The Dark Side: Schadenfreude

Posted on November 3, 2018

Schadenfreude is an emotion that has fascinated both professionals and lay people for quite a while, precisely because it is an emotion that has been associated with psychopathy. At first glance, it is easy to see why: it is thought of as a sense of pleasure or joy that one finds in the sufferings of others.
Recent research propose that this emotion may offer another crucial perspective in our understanding of human nature. It is believed to be made up of three components, namely justice, aggression and rivalry, which develop separately and also contributes to personality functioning in their own ways. At the core of these traits, the cognitive mechanism of dehumanization appears to be a key factor in inducing the emotional response of schadenfreude.

Dehumanization is a form of cognitive reappraisal that judges another party as undeserving of the usual human rights and consideration, usually because they are not perceived to have or display the typical attributes and characteristics of a fellow human, which by extension, makes it easier for the judger to treat them as less than worthy of deserving empathy or human rights.
The tendency for dehumanization may be due to an individual disposition, meaning one is more likely to dehumanize another person due to certain inherent traits; or it can be situational, which means that the tendency to dehumanize depends on the circumstances, for e.g. military personnel during war times. Hence, the sort of circumstances that increase the likelihood of schadenfreude, such as conflict between groups, appear to support the dehumanization theory.

Psychology research proposes three main theories to explain schadenfreude. Firstly, envy theory explains schadenfreude by suggesting that self-evaluation increases when the people we envy are perceived to be humbled by an event because it removes the threat to our self-esteem.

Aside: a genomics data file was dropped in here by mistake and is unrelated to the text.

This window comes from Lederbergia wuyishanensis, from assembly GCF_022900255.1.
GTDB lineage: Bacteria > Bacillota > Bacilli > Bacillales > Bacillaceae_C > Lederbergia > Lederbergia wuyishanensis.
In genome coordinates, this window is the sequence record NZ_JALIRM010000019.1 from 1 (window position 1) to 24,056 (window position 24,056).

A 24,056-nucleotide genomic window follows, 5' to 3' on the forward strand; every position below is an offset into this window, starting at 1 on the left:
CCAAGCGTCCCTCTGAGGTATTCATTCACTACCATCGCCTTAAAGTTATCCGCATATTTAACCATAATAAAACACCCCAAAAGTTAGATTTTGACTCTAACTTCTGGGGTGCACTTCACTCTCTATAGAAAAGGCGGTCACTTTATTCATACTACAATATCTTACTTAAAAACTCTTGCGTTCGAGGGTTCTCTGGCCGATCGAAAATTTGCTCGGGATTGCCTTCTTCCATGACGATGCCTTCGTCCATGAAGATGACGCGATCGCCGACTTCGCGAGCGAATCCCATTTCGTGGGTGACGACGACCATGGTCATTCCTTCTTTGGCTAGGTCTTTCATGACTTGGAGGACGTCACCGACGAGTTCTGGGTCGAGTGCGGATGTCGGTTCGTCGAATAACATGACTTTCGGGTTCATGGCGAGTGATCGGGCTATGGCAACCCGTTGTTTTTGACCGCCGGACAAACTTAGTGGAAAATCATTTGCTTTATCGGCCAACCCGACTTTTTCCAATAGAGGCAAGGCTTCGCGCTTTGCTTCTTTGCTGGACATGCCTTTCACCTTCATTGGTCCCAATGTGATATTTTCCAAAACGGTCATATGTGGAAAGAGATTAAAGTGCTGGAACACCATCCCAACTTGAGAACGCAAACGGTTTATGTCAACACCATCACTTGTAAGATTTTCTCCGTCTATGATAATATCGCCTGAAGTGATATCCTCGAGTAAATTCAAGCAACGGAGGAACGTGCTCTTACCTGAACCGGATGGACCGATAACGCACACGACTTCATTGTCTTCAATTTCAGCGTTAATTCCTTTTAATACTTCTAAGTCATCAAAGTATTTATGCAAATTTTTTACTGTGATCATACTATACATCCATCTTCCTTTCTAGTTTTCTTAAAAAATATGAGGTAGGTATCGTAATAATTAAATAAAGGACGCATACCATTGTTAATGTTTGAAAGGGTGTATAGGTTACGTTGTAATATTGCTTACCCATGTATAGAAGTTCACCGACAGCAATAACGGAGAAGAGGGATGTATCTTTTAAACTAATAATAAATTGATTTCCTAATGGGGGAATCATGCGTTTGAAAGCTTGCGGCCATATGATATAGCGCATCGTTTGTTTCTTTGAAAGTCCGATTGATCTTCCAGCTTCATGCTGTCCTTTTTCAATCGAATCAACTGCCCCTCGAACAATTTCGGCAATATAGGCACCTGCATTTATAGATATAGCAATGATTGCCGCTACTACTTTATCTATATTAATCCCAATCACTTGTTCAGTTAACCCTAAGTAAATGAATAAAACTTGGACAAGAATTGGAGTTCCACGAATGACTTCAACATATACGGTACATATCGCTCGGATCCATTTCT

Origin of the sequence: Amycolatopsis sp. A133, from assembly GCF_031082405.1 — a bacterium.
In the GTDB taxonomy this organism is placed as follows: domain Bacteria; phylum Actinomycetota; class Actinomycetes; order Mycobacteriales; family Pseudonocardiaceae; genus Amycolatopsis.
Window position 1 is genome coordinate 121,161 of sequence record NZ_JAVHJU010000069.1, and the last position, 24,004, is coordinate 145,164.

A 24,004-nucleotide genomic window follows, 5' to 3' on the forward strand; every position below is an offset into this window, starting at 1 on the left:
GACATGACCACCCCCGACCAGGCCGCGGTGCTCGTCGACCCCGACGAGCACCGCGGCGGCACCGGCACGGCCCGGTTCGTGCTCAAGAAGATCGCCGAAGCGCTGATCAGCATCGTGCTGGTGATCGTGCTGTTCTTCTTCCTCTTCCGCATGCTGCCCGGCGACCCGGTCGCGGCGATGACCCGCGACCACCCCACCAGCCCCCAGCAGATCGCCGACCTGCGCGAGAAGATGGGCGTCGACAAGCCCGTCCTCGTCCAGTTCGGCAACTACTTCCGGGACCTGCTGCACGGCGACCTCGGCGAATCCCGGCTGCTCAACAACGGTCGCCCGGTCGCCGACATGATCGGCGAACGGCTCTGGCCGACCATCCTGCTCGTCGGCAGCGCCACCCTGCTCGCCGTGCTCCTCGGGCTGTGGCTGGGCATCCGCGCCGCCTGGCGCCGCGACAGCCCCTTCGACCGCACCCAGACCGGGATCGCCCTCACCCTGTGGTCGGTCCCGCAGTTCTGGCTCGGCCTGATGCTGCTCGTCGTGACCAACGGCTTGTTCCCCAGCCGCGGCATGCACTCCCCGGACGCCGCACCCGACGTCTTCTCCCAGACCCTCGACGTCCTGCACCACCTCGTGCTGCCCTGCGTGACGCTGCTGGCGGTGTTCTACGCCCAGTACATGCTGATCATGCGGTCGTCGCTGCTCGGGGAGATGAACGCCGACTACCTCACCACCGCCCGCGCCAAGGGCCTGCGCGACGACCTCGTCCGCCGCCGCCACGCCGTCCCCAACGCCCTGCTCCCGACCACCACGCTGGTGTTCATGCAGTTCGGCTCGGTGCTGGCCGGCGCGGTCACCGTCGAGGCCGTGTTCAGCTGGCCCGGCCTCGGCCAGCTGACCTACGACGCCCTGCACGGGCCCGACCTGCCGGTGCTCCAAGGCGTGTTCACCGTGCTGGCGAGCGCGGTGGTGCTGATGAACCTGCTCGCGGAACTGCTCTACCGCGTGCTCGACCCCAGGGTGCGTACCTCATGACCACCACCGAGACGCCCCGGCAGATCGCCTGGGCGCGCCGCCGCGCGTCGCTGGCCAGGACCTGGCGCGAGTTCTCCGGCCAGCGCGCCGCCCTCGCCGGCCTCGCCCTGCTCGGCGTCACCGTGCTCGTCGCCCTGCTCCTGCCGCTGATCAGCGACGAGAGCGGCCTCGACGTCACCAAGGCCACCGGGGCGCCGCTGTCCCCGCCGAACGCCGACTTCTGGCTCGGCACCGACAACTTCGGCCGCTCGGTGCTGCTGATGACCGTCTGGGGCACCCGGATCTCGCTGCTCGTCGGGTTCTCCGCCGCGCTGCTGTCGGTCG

Secondly, deservingness theory associates schadenfreude by satisfying individuals’ desire for justice when they perceive that people on the receiving end of misfortunes deserve the unpleasant event.

And lastly, inter-group conflict theory posits that schadenfreude occurs after one’s personal in-group is perceived as superior to a rival out-group, such as during sporting events or political elections, which boosts an individual’s self-esteem.

In conclusion, what these three theories have in common suggest that schadenfreude is driven by a lack of empathy for others. This suspension of empathy may be temporary, as seen in situational indifference during extreme circumstances like in wartime; or it may take on a more recurring form in terms of personality traits that predispose an individual to be more indifferent towards the plight of others.


Category(s):Antisocial personality, Other

Source material from Medical Xpress


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